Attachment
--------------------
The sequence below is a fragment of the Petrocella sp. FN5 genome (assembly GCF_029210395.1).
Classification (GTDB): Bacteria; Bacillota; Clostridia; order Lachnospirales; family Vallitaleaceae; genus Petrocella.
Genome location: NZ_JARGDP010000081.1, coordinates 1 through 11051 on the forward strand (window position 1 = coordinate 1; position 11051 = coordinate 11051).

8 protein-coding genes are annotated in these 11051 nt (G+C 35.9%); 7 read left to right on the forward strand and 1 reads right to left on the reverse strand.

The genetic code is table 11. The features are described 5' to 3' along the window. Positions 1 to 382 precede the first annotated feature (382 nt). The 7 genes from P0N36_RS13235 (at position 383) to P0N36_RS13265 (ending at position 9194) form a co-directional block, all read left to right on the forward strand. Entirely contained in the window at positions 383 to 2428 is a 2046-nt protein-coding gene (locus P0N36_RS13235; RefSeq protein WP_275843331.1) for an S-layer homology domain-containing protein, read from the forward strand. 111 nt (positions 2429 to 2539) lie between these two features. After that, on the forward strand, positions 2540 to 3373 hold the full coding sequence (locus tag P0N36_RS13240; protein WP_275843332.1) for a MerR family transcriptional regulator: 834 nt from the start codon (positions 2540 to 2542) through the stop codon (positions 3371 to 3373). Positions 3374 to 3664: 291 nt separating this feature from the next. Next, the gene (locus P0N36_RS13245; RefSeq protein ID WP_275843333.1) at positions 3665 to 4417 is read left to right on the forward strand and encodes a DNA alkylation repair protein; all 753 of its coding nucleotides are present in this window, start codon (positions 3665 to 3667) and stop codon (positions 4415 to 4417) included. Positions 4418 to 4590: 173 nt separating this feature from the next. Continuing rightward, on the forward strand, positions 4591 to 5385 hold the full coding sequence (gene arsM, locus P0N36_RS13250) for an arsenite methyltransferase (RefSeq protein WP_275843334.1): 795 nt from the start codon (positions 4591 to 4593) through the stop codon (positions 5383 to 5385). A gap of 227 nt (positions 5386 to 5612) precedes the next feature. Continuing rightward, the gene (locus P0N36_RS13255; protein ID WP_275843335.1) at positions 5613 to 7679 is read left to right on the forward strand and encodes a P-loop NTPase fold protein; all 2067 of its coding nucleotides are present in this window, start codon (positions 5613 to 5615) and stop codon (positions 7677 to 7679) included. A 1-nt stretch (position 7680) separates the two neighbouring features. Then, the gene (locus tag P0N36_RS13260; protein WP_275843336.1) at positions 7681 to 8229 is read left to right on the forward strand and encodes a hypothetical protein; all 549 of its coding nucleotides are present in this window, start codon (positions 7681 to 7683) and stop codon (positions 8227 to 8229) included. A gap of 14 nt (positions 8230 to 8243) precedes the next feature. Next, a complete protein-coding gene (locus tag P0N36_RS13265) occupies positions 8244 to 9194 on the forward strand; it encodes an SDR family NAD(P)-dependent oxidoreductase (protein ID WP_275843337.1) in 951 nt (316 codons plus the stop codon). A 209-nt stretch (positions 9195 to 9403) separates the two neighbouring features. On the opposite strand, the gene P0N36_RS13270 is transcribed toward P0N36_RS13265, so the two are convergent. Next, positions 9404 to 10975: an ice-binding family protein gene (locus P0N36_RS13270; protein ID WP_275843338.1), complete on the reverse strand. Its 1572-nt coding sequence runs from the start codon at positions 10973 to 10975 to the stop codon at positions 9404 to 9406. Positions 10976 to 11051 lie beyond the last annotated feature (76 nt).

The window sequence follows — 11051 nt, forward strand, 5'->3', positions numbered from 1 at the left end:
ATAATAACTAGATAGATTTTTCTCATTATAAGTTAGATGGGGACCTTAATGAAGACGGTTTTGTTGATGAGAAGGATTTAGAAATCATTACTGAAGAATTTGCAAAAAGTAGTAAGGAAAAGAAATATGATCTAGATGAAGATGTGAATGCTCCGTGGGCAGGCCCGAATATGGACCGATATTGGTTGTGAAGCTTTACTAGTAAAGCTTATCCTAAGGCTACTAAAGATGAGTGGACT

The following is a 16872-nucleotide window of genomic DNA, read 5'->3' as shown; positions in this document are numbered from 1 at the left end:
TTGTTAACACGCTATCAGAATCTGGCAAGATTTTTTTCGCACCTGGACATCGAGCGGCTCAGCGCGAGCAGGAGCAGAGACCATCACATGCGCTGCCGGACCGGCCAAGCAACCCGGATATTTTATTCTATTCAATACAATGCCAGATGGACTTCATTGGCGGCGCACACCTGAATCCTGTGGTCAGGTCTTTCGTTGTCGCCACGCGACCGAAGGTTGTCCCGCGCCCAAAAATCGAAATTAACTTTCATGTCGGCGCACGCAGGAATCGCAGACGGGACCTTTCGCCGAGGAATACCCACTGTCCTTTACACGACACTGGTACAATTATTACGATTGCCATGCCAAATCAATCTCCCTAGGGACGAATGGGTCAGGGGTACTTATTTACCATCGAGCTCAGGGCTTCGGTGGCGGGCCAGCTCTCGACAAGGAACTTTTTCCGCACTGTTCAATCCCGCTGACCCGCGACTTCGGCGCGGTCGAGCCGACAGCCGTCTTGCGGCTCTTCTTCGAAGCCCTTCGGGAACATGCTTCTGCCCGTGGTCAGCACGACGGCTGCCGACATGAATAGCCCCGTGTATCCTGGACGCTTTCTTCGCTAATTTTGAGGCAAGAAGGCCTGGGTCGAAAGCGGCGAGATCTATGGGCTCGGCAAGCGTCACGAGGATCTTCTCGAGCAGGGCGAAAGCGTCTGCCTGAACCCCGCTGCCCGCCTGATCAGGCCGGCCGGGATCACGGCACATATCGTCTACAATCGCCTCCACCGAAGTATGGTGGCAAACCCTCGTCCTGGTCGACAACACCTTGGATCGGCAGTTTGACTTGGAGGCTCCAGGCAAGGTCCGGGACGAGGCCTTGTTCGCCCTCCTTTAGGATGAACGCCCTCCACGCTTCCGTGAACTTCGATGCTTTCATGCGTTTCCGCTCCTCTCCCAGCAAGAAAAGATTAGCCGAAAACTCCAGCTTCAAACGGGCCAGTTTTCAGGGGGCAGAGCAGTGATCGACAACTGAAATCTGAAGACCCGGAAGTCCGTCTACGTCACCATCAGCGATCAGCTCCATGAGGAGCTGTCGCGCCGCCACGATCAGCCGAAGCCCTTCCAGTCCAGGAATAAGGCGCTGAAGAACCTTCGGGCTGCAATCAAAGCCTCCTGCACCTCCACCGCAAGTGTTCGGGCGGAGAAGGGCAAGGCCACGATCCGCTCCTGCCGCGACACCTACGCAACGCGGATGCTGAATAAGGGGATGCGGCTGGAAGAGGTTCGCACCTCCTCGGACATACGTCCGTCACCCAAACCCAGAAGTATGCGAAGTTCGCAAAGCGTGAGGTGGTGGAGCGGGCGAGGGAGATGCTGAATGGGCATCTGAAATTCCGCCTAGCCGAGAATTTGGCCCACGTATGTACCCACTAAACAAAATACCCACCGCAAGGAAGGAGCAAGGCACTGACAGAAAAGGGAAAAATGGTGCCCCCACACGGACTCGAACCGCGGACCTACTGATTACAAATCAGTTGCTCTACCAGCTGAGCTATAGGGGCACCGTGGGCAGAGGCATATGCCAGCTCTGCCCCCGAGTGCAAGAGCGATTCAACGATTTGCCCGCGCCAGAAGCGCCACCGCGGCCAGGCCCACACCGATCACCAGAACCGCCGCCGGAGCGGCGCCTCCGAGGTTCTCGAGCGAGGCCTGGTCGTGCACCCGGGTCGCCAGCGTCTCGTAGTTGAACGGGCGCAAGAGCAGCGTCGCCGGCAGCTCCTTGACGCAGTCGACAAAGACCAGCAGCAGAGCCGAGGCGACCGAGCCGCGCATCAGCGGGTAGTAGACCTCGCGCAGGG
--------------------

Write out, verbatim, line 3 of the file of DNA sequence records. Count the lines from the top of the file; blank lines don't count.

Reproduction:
Genome location: NZ_JARGDP010000081.1, coordinates 1 through 11051 on the forward strand (window position 1 = coordinate 1; position 11051 = coordinate 11051).